C-string comparison

For checking C++ strings while using Google Test we can use the normal binary comparison ASSERT / EXPECT macros. We can do that because std::string properly redefines the comparison operators.

But if we talk about c-string we can't rely on those macros. As we well know, checking s == t, when s and t are two bare pointers to character, performs a check on the pointers and not to the actual strings of characters.

To check two c-strings for content equality we can use ASSERT_STREQ and EXPECT_STREQ; to enforce their difference we have ASSERT_STRNE and EXPECT_STRNE. Then we have the "ignore case" versions: ASSERT_STRCASEEQ / EXPECT_STRCASEEQ and ASSERT_STRCASENE / EXPECT_STRCASENE.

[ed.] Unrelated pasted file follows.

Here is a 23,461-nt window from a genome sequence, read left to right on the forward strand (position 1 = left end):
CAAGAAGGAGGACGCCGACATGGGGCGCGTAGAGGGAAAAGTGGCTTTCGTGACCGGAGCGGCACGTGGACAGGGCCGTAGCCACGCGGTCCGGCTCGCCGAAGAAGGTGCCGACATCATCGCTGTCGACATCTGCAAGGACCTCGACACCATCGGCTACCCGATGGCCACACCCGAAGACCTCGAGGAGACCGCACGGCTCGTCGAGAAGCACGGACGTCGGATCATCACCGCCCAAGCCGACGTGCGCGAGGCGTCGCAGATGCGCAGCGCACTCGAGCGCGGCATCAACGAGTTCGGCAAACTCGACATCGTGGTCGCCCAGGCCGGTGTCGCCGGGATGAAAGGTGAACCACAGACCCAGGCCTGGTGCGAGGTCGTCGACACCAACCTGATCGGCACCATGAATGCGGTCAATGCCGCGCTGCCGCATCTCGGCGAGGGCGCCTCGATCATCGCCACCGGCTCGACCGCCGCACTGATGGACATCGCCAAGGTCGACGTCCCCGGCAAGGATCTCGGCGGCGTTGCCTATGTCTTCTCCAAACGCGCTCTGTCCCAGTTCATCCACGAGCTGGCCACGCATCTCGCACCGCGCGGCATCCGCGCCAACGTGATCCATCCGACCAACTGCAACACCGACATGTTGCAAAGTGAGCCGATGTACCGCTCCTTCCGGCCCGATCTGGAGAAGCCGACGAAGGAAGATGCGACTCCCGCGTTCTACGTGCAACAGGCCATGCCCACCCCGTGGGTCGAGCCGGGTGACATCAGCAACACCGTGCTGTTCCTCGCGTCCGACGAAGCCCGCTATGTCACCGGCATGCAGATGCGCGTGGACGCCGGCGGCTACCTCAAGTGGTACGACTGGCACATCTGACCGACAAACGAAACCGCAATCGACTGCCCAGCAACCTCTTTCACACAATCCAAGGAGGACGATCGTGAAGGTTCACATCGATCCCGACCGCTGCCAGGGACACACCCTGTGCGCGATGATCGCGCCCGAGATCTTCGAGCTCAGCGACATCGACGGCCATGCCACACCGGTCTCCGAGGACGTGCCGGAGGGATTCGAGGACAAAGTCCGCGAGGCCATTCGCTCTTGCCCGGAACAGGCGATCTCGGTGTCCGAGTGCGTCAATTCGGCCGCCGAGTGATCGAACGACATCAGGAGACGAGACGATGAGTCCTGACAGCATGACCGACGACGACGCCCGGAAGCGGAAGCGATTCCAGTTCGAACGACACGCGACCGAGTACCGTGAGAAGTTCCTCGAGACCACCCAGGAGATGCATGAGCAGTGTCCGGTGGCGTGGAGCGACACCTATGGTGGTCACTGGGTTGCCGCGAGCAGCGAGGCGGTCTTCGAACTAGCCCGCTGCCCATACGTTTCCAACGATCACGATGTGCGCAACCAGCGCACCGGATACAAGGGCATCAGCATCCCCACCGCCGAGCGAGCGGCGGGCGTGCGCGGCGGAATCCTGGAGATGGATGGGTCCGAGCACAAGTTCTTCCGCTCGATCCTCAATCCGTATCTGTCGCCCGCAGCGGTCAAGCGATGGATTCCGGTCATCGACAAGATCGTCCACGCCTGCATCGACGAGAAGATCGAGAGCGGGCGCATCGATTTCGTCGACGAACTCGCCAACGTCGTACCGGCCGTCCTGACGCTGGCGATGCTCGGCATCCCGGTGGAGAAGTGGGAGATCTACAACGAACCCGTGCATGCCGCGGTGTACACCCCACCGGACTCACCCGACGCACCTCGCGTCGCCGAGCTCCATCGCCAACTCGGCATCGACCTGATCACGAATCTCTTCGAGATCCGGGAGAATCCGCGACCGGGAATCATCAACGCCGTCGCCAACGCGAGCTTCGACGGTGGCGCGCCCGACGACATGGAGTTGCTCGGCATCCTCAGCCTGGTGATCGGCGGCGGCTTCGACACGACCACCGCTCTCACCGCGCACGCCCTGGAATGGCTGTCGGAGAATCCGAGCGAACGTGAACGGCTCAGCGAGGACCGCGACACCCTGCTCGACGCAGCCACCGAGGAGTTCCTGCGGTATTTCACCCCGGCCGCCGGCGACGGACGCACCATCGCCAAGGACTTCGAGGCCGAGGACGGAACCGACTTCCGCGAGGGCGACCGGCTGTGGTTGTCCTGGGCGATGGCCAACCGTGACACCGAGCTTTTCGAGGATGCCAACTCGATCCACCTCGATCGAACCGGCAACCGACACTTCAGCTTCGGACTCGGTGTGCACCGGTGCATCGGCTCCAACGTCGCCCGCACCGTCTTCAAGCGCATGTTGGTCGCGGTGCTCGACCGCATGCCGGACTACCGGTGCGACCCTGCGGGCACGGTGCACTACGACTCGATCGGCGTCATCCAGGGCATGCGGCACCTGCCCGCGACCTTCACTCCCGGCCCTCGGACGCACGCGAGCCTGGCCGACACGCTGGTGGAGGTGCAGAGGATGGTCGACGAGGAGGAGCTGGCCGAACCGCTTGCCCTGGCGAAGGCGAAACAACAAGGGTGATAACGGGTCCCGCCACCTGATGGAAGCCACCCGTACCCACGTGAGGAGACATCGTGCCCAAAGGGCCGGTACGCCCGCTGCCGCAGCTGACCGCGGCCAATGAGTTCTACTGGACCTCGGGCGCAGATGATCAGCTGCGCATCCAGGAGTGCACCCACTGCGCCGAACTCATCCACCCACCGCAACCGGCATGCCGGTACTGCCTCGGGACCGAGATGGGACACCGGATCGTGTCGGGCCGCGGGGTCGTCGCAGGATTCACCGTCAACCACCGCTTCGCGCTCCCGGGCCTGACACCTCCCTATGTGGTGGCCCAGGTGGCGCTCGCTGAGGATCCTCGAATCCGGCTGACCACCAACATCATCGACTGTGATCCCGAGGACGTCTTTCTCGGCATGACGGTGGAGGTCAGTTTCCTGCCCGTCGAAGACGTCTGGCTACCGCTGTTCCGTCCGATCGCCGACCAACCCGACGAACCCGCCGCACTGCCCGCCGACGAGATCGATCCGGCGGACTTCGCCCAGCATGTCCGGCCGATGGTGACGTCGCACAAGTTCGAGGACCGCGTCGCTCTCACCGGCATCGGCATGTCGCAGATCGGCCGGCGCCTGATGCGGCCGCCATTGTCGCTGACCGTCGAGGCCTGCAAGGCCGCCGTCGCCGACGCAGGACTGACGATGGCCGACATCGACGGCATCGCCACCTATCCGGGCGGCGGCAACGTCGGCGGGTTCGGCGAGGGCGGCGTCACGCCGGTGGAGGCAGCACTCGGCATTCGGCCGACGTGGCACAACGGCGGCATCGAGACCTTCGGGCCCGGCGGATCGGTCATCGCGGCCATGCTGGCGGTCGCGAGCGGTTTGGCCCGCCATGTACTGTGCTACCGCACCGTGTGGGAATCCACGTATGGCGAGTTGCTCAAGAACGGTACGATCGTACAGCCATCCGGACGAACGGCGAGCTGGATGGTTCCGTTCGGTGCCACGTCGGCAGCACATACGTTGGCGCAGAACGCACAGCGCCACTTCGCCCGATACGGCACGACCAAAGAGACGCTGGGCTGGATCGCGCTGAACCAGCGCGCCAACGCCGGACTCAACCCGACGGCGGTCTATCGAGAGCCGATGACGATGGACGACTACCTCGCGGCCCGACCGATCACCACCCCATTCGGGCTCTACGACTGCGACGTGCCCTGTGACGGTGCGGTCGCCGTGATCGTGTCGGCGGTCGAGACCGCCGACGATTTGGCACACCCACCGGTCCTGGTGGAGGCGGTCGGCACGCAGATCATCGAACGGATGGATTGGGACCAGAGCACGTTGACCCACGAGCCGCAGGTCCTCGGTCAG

An example to clarify the matter:

TEST(TestCString, CString) {
const char* const expected = "A string";
const char* const actual = "Another string";
const char* const actual2 = "A string";
const char* const actual3 = "a string";

EXPECT_STREQ(expected, actual);
EXPECT_STRNE(expected, actual2);
EXPECT_STRCASEEQ(expected, actual3); // 1.
EXPECT_STRCASENE(expected, actual3);

1. this is the only test that actually succeed, since the two strings differ only in the case of the first letter. The other three test fail, as reported by Guitar:

(...)\test.cpp(56): error: Value of: actual
Actual: "Another string"
Expected: expected
Which is: "A string"
(...)\test.cpp(57): error: Expected: (expected) != (actual2),
actual: "A string" vs "A string"
(...)\test.cpp(59): error: Expected: (expected) != (actual3) (ignoring case),
actual: "A string" vs "a string"

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